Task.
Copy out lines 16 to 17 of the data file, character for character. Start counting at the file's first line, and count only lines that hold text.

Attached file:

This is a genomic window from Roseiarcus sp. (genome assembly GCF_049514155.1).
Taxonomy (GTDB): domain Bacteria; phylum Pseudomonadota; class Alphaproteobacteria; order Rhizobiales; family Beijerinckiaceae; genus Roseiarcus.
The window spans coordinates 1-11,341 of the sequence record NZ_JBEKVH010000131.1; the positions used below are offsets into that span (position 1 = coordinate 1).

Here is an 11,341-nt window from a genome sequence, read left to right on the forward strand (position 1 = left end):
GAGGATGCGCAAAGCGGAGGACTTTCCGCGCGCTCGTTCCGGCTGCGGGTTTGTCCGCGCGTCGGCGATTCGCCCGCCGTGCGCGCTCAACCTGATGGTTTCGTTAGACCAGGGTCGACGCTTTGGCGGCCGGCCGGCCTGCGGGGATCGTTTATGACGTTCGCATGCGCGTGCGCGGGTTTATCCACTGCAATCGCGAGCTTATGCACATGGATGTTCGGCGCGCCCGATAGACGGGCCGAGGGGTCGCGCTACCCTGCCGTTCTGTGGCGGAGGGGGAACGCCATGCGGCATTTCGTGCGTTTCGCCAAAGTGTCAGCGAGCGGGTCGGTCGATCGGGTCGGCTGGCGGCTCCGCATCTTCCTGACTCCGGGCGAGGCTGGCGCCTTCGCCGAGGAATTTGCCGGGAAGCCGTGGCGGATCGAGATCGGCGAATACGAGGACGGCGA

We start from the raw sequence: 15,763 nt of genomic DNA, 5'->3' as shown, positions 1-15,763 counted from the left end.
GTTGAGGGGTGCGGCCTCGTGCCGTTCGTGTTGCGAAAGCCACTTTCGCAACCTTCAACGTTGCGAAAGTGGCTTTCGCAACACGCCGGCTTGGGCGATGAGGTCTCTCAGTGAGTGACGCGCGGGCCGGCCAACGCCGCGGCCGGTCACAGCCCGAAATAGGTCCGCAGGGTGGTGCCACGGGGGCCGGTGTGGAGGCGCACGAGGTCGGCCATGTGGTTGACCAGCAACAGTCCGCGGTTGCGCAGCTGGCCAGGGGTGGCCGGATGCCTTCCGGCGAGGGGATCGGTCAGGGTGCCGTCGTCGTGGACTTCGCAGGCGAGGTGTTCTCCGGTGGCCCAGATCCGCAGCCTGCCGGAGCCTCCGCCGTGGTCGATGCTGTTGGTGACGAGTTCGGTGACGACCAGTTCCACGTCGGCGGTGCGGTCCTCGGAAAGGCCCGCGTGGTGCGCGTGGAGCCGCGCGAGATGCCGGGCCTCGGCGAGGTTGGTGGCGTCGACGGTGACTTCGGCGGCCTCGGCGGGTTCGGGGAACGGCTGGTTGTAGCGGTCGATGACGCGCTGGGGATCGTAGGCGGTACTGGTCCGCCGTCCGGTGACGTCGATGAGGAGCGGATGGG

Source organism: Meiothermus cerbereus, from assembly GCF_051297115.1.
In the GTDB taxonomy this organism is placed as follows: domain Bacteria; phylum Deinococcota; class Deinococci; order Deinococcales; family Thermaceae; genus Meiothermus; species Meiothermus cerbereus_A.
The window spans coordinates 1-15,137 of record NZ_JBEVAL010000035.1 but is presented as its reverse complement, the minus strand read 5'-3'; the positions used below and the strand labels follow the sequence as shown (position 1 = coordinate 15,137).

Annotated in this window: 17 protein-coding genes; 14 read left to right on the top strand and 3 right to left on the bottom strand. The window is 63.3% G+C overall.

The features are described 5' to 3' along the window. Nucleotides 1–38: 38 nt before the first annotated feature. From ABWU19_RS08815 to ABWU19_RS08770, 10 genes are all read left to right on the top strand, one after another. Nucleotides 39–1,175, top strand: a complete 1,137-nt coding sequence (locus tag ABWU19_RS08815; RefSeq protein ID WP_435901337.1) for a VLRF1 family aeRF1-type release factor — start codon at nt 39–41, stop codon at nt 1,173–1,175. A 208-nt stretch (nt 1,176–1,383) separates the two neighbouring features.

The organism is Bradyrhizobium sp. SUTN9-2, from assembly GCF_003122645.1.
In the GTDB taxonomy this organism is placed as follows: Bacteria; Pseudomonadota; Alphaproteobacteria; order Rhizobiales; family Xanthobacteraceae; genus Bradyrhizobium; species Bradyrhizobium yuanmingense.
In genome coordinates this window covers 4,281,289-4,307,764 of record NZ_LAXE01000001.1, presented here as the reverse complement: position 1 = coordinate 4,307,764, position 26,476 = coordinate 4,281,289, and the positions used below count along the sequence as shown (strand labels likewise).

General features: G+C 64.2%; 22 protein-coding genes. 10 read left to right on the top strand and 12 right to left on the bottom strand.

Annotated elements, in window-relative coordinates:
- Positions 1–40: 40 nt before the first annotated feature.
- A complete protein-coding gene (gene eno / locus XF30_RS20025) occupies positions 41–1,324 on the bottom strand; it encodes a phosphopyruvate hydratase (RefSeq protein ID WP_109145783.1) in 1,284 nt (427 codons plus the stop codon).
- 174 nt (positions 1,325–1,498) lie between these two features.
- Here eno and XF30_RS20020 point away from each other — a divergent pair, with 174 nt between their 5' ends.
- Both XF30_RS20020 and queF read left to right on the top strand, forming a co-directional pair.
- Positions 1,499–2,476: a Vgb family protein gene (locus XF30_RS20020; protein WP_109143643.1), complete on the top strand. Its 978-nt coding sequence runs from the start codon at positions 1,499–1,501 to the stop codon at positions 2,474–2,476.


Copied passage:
General features: G+C 64.2%; 22 protein-coding genes. 10 read left to right on the top strand and 12 right to left on the bottom strand.

Annotated elements, in window-relative coordinates: